Ensuring that a child with special needs is provided with the appropriate placement and program can be a difficult task for any parent. This article will explore possible ways to ensure that you child is provided with the appropriate behavior intervention services.
There is no denying the sharp increase in Attention Deficit Hyperactivity Disorder (ADHD) diagnosis over the past few decades. Parents, teachers, and other professionals often argue over issues like drug treatment and proper special education services.
Katy Perry is best known for her catchy pop songs about California girls, teenage dreams, and wild Friday nights. But in 2012, Perry brought the importance of music and autism to light when she performed "Firework" with Jodi DiPiazza, an 11 year fan with autism. Watch the video at Comedy Central's website here.
Navigating through the maze of special education programs can be overwhelming. Understanding more about the laws and the process as a whole can better prepare you to discuss your child's needs with the school. Here is a starting point in your journey to learn as much about your child's rights as possible.
Millions of children qualify for special education services each year based upon specific disabilities. Severe language disabilities may prevent a child from speaking in class and participating in activities. Muscle weaknesses may hinder writing abilities, which affect the Student's writing assignments and homework. However, in some cases, the negative impact of your child's disability may not be as obvious.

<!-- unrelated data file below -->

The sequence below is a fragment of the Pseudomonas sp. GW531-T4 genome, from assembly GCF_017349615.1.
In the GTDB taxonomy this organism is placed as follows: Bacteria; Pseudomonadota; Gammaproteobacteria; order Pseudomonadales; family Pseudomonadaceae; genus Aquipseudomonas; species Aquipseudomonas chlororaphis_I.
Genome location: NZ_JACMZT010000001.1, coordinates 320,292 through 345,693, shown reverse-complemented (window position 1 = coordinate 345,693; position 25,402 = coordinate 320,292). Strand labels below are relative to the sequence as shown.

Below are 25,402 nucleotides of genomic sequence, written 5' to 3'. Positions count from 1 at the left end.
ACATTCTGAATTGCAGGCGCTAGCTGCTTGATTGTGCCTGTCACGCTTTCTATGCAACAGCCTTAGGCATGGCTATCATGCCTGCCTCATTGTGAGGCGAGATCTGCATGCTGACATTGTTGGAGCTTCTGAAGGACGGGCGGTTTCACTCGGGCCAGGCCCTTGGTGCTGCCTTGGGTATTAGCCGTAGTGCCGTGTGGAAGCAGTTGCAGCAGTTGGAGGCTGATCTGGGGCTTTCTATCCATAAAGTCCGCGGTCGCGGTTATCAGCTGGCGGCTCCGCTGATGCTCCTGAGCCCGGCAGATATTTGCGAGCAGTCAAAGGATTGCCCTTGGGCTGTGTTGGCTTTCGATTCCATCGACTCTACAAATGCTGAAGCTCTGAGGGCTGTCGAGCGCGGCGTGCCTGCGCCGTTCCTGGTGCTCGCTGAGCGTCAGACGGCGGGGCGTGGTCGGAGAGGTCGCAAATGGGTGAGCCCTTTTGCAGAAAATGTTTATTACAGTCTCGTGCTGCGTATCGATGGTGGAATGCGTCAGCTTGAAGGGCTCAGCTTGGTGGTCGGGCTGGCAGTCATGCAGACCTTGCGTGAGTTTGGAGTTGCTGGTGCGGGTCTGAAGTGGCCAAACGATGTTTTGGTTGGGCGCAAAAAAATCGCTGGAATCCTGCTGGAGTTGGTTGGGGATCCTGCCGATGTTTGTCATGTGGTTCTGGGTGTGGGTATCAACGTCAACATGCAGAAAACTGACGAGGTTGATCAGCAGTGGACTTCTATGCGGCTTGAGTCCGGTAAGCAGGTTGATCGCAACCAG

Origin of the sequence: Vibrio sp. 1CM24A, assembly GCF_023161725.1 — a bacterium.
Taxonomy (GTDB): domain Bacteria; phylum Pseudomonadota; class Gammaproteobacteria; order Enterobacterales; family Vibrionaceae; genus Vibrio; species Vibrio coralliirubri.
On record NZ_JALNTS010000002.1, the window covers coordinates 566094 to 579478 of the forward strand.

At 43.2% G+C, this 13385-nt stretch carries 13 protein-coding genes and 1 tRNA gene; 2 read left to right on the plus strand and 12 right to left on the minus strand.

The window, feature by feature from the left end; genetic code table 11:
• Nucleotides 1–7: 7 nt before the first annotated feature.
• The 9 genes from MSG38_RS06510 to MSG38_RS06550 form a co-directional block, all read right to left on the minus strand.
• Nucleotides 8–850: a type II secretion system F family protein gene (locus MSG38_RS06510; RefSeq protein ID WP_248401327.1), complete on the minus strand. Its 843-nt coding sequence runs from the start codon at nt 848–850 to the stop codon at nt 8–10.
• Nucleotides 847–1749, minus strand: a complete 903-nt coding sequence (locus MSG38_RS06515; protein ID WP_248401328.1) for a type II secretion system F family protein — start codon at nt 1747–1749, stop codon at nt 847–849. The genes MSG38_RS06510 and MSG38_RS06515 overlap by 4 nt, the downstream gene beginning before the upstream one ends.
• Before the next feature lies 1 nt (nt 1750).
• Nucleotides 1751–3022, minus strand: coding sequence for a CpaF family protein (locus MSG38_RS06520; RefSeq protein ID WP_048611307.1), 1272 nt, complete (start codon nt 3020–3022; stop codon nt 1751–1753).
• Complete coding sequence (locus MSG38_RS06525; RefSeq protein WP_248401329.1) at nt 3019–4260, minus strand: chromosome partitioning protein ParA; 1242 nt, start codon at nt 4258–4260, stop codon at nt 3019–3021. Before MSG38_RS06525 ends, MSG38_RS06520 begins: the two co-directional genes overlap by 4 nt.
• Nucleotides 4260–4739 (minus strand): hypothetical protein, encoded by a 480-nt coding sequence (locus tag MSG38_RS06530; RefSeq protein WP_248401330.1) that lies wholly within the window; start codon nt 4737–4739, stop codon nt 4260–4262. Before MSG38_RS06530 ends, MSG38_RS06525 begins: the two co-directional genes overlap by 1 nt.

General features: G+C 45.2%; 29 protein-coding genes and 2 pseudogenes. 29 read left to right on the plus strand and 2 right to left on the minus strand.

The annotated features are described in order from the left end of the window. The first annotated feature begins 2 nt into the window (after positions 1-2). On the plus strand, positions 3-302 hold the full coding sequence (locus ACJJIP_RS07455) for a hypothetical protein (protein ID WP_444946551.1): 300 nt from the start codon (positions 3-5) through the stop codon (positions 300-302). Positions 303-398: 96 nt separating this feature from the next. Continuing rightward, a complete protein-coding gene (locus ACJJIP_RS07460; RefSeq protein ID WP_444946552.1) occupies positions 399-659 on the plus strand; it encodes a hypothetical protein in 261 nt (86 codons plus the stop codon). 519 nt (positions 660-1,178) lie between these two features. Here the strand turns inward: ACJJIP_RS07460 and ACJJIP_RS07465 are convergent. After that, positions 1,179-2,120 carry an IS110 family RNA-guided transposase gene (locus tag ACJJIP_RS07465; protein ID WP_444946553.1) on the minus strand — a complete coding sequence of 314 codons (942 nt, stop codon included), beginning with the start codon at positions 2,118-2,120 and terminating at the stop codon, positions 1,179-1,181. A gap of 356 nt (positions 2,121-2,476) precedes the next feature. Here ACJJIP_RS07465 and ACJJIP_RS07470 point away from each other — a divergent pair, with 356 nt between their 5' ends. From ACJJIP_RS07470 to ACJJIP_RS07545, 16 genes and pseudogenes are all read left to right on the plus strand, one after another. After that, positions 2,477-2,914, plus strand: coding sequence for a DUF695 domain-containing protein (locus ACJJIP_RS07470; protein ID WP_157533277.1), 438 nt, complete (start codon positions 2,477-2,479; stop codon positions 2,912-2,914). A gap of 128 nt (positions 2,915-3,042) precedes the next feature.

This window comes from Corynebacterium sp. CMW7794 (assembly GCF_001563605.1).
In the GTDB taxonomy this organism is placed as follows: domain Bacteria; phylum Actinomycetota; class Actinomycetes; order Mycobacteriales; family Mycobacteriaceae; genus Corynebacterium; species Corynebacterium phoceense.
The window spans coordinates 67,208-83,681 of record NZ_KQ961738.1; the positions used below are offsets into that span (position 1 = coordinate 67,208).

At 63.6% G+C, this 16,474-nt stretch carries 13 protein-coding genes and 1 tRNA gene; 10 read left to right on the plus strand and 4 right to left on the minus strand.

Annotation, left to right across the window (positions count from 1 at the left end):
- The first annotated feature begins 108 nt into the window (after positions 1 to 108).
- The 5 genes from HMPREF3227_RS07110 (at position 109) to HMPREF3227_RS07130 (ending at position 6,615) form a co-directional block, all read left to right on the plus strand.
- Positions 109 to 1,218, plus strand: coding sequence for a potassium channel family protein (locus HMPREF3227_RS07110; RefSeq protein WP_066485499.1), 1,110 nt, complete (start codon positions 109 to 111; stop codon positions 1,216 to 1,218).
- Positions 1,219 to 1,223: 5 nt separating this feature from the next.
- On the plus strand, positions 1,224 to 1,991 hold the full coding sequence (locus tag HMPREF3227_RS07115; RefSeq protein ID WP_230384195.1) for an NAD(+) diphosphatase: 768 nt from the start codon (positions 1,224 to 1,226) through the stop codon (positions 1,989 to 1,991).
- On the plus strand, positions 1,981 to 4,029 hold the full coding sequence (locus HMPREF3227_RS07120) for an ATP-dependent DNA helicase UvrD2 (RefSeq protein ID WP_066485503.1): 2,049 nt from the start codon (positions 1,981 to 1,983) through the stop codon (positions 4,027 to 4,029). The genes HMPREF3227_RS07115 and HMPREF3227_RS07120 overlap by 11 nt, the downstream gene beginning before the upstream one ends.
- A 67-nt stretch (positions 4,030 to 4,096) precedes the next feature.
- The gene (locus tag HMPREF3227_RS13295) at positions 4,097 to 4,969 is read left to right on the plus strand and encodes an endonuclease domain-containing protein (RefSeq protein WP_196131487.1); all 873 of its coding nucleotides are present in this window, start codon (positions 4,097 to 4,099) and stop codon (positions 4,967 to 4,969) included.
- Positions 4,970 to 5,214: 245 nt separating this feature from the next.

Football is about grit, teamwork and heart. Noah VanVooren, a high school student from Wisconsin, displayed all of this and more in his recent senior night football game. Watch Greenbay's Fox 11 news story here.
What is common core?
The Individuals with Disabilities Education Act (IDEA) requires all public schools to provide a free appropriate public education (FAPE) to students with disabilities. This means that your child still has the right to services under an Individualized Education Plan (IEP) even if you choose to send him or her to an alternative public school placement.
Your child currently has an Individualized Education Plan (IEP). How do you know if his or her new goals are appropriate? The first step is to look at his or her present levels of performance. This gives you his or her baseline to create new goals.
Your child has not shown progress through his or her current Individualized Education Plan (IEP) placement. Is he or she ready for a nonpublic school placement?